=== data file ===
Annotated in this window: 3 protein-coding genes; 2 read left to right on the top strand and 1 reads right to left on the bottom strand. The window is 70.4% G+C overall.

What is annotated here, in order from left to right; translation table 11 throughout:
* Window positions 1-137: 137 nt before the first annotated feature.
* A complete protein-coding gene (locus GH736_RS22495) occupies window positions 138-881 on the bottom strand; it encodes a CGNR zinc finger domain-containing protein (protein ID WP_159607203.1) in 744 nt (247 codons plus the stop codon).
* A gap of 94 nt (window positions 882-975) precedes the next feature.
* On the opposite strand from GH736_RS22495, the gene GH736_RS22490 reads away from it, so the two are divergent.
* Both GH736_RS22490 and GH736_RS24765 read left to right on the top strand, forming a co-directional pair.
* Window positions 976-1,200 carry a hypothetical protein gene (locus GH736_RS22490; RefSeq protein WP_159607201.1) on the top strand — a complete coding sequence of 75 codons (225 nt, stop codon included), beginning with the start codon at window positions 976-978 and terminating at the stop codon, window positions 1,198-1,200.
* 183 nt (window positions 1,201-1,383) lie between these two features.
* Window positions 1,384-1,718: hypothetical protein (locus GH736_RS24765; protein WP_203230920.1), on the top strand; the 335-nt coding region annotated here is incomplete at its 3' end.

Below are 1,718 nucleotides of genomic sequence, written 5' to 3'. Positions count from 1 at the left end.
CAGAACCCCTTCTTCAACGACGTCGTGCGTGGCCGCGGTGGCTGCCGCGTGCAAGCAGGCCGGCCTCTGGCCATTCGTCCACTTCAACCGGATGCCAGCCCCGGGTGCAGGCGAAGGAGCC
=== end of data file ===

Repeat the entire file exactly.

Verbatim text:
Annotated in this window: 3 protein-coding genes; 2 read left to right on the top strand and 1 reads right to left on the bottom strand. The window is 70.4% G+C overall.

What is annotated here, in order from left to right; translation table 11 throughout:
* Window positions 1-137: 137 nt before the first annotated feature.
* A complete protein-coding gene (locus GH736_RS22495) occupies window positions 138-881 on the bottom strand; it encodes a CGNR zinc finger domain-containing protein (protein ID WP_159607203.1) in 744 nt (247 codons plus the stop codon).
* A gap of 94 nt (window positions 882-975) precedes the next feature.
* On the opposite strand from GH736_RS22495, the gene GH736_RS22490 reads away from it, so the two are divergent.
* Both GH736_RS22490 and GH736_RS24765 read left to right on the top strand, forming a co-directional pair.
* Window positions 976-1,200 carry a hypothetical protein gene (locus GH736_RS22490; RefSeq protein WP_159607201.1) on the top strand — a complete coding sequence of 75 codons (225 nt, stop codon included), beginning with the start codon at window positions 976-978 and terminating at the stop codon, window positions 1,198-1,200.
* 183 nt (window positions 1,201-1,383) lie between these two features.
* Window positions 1,384-1,718: hypothetical protein (locus GH736_RS24765; protein WP_203230920.1), on the top strand; the 335-nt coding region annotated here is incomplete at its 3' end.

Below are 1,718 nucleotides of genomic sequence, written 5' to 3'. Positions count from 1 at the left end.
CAGAACCCCTTCTTCAACGACGTCGTGCGTGGCCGCGGTGGCTGCCGCGTGCAAGCAGGCCGGCCTCTGGCCATTCGTCCACTTCAACCGGATGCCAGCCCCGGGTGCAGGCGAAGGAGCC